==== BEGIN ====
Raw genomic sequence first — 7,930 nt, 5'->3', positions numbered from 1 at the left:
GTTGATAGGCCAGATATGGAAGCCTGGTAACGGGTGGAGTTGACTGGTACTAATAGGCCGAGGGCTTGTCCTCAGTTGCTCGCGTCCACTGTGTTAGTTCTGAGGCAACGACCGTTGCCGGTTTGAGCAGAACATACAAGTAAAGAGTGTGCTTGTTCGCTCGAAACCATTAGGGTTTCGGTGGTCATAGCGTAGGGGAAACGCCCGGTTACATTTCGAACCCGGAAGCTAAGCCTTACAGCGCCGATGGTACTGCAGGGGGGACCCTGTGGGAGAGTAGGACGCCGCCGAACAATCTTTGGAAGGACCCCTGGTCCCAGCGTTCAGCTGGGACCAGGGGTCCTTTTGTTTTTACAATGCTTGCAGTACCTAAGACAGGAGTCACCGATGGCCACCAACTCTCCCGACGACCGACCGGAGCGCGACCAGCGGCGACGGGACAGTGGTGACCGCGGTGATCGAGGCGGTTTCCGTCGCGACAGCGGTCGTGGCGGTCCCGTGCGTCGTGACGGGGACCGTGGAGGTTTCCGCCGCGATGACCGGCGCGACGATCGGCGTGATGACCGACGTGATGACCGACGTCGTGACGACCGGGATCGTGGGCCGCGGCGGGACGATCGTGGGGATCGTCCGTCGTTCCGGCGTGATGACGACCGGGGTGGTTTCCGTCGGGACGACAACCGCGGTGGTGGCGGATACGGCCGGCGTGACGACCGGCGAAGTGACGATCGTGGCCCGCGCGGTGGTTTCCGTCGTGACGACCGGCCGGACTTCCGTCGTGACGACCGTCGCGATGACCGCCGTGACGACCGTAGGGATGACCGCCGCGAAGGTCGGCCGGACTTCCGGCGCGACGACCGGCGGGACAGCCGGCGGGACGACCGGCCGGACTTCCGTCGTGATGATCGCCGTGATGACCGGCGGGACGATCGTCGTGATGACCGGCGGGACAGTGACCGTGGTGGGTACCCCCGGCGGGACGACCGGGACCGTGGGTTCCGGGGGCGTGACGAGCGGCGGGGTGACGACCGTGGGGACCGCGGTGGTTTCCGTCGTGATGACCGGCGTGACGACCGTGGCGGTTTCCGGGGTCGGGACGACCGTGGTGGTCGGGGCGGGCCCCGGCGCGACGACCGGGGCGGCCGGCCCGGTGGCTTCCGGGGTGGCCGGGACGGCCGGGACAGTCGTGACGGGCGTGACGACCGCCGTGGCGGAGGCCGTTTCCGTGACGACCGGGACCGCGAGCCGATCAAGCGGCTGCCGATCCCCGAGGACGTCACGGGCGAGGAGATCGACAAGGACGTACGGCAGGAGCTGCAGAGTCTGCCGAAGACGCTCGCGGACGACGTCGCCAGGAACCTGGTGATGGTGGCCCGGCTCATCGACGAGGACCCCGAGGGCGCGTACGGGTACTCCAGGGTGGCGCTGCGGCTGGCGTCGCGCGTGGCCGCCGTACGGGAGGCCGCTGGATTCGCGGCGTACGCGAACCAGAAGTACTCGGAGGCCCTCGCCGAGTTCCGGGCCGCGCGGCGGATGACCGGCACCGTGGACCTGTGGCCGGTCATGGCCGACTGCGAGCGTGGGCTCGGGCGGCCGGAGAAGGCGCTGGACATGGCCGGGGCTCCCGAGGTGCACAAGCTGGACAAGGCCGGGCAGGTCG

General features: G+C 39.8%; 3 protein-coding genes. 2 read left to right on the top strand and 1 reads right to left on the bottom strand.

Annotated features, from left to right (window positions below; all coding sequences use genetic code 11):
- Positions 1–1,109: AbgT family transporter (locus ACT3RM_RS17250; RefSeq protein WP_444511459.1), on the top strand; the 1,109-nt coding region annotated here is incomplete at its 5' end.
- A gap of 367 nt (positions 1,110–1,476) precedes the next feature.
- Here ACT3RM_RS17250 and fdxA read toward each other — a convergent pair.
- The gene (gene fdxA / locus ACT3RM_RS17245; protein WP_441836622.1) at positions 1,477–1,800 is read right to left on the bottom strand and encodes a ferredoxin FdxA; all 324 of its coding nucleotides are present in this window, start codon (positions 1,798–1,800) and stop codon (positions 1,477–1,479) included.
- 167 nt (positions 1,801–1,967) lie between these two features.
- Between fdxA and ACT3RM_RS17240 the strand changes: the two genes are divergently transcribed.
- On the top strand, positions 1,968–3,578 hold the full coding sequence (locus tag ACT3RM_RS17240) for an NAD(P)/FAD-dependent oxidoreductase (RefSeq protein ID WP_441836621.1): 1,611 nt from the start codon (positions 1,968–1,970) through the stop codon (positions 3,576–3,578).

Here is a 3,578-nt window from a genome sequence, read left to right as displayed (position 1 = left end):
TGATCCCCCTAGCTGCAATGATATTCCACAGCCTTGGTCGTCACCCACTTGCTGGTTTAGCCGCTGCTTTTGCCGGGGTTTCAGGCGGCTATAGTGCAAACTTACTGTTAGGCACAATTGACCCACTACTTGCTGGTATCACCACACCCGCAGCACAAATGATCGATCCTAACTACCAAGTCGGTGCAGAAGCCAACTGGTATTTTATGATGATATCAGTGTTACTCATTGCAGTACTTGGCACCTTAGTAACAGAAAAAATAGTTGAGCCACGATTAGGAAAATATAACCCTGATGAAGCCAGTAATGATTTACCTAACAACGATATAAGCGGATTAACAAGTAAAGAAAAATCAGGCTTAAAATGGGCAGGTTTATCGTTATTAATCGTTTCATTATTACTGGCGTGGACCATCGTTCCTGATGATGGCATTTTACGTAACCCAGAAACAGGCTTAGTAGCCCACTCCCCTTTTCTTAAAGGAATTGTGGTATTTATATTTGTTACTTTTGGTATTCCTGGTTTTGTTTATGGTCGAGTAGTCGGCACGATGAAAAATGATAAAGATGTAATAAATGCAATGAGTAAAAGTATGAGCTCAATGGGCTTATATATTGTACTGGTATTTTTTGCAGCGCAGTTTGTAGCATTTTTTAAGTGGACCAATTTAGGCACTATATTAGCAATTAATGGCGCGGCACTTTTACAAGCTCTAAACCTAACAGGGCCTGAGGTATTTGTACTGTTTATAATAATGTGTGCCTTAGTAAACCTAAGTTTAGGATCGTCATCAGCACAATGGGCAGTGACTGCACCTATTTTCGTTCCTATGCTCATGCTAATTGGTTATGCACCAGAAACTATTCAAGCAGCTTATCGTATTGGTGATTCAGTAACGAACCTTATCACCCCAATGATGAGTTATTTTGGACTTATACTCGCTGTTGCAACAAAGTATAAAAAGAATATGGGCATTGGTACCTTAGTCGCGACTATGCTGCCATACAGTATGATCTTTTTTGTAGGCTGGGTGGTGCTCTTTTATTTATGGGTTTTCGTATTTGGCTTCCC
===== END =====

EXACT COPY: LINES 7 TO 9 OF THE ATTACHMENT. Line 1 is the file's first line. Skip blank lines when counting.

- Here ACT3RM_RS17250 and fdxA read toward each other — a convergent pair.
- The gene (gene fdxA / locus ACT3RM_RS17245; protein WP_441836622.1) at positions 1,477–1,800 is read right to left on the bottom strand and encodes a ferredoxin FdxA; all 324 of its coding nucleotides are present in this window, start codon (positions 1,798–1,800) and stop codon (positions 1,477–1,479) included.
- 167 nt (positions 1,801–1,967) lie between these two features.